With the global demand for power on the decline, will coal and its related exchange traded funds (ETFs) still continue to perform in the way they have in recent months?

Coal inventories are currently at an astonishing 194 million tons, possibly an all-time high.  This massive surplus is being caused by weak demand from power plants, deflation in competitive fuel natural gas, and a decrease in electricity generation for the first half of the year, states Tom Stundza of Purchasing.com.  This has caused coal spot prices to decline by more than 50% from the prior year and has kept coal prices depressed.

In addition to weak demand, major coal-producing companies have announced cuts in production by nearly 75 million tons of coal, resulting in an overall production decrease of 12.6%.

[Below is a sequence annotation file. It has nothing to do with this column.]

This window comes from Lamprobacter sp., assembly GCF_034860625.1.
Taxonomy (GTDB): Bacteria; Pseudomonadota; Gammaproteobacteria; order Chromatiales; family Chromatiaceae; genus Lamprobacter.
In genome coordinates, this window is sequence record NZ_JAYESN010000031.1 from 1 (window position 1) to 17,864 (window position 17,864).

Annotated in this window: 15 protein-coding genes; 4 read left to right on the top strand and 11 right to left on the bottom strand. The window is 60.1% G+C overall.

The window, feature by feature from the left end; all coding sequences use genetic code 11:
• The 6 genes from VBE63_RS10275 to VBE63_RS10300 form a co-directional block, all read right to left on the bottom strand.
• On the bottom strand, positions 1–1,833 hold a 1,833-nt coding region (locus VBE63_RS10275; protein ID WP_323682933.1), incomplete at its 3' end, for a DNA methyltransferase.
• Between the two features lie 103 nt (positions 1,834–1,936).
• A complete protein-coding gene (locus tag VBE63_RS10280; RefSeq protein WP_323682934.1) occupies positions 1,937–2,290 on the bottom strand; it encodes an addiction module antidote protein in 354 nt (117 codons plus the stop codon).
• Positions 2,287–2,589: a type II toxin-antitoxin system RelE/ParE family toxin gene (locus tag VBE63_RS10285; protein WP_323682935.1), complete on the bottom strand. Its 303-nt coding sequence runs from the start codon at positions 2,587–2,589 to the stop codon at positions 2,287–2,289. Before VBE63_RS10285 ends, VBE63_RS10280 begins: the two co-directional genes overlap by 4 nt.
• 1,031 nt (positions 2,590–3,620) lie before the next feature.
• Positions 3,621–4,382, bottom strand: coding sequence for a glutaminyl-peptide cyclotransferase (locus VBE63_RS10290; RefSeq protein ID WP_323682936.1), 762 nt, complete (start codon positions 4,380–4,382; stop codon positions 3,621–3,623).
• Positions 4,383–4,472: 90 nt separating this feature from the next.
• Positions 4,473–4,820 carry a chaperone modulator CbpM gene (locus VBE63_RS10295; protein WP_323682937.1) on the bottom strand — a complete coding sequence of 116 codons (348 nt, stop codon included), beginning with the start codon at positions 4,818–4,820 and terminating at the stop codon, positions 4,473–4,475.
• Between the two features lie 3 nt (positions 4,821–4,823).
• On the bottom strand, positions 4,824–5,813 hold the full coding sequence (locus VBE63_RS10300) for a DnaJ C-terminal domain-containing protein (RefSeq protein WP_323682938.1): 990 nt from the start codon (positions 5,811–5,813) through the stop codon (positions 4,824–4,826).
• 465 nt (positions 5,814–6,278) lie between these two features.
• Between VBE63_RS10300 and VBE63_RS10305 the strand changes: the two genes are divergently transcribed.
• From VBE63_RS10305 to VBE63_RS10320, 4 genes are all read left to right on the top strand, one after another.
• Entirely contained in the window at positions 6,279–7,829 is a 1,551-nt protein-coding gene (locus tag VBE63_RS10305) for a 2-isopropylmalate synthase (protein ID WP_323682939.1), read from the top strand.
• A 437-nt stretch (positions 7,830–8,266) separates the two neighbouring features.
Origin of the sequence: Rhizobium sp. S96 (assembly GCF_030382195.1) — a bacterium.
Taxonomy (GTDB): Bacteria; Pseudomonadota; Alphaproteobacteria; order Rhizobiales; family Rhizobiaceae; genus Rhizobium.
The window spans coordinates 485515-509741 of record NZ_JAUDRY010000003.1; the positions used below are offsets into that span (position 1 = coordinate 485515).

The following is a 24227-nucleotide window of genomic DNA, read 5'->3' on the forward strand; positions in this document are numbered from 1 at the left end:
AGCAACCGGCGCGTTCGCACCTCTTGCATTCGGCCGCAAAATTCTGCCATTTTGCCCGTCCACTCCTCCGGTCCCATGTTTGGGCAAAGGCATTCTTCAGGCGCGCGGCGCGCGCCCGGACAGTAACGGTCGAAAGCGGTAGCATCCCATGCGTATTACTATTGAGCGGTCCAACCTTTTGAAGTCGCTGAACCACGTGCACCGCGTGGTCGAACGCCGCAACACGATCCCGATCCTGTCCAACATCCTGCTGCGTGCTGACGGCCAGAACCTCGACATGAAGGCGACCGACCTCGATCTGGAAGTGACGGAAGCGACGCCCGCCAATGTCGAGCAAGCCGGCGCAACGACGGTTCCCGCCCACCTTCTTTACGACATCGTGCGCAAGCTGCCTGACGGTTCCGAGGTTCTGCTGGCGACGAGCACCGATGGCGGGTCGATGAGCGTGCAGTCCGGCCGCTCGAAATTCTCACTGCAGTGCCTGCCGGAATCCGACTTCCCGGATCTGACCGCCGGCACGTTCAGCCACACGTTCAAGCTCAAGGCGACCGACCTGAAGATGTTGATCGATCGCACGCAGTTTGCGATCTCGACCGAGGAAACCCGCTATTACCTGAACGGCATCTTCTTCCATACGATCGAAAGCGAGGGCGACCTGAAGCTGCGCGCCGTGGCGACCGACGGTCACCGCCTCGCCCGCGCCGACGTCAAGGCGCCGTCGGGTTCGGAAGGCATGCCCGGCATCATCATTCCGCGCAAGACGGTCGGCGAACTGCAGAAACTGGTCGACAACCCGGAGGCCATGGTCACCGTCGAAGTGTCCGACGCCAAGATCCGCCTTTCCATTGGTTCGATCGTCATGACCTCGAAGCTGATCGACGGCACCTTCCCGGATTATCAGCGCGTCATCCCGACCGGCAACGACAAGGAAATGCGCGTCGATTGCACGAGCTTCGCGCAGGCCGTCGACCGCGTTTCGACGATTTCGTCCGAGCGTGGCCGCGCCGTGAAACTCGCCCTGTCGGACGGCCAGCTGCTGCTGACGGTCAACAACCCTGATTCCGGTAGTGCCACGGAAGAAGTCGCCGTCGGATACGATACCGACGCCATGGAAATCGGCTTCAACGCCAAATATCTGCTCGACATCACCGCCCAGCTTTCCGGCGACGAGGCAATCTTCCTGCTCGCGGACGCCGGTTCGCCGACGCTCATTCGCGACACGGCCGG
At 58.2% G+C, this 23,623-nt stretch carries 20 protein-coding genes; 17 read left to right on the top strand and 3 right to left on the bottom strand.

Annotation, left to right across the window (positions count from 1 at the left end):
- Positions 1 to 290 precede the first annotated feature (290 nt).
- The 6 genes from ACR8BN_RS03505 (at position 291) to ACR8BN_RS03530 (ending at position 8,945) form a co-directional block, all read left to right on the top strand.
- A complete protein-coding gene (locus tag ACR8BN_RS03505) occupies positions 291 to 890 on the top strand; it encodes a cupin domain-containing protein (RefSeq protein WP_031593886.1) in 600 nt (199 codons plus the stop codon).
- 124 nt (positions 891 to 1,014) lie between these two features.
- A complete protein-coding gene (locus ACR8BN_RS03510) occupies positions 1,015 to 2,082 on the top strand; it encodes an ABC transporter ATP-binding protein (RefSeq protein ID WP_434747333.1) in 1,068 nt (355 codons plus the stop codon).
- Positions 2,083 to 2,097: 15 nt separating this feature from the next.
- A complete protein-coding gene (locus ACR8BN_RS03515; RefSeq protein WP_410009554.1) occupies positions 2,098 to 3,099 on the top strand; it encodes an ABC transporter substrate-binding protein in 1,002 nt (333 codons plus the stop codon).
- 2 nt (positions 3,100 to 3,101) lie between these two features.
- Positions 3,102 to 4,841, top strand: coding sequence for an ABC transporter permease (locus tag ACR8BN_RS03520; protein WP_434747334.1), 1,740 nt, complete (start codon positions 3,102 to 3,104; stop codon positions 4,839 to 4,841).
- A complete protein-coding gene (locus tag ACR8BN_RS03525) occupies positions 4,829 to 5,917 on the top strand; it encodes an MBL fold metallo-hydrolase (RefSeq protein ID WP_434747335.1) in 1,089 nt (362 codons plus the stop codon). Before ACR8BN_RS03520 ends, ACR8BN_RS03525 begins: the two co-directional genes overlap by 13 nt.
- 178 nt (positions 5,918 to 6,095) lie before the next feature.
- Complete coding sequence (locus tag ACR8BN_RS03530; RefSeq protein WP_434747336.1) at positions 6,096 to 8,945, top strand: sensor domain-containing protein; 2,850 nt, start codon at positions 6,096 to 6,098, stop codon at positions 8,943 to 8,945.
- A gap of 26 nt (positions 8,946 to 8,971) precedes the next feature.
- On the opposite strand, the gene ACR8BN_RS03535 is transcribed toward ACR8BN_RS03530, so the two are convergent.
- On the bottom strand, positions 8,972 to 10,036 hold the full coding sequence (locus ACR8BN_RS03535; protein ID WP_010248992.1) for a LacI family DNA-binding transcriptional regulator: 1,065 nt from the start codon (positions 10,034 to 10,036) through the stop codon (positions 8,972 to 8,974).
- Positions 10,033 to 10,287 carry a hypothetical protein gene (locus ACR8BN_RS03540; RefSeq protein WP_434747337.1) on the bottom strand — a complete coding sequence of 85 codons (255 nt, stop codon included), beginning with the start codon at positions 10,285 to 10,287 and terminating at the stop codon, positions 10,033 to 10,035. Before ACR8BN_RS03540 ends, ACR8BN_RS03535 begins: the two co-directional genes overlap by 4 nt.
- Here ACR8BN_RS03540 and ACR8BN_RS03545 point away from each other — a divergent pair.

The good news:

  • Coal is still in high demand in China and India, which will help drive global demand
  • The Waxman-Markey energy bill that the House is expected to vote on, has a cap-and-trade system that will not produce a carbon price high enough to spur deployment of clean-coal technology for a long time
  • If  clean-coal can become more cost-effective, the know-how can be exported abroad
  • The bill guarantees that carbon capture and sequestration will play a huge role in America’s energy mix, reports The Washington Post; companies the sequester their emissions will get 10 years of compensation
  • Market Vectors Coal ETF (KOL): up 49.8% year-to-date

  • PowerShares Global Coal Portfolio (PKOL): up 45.8% year-to-date.

For more stories on coal, visit our coal category.

Kevin Grewal contributed to this article.

The opinions and forecasts expressed herein are solely those of Tom Lydon, and may not actually come to pass. Information on this site should not be used or construed as an offer to sell, a solicitation of an offer to buy, or a recommendation for any product.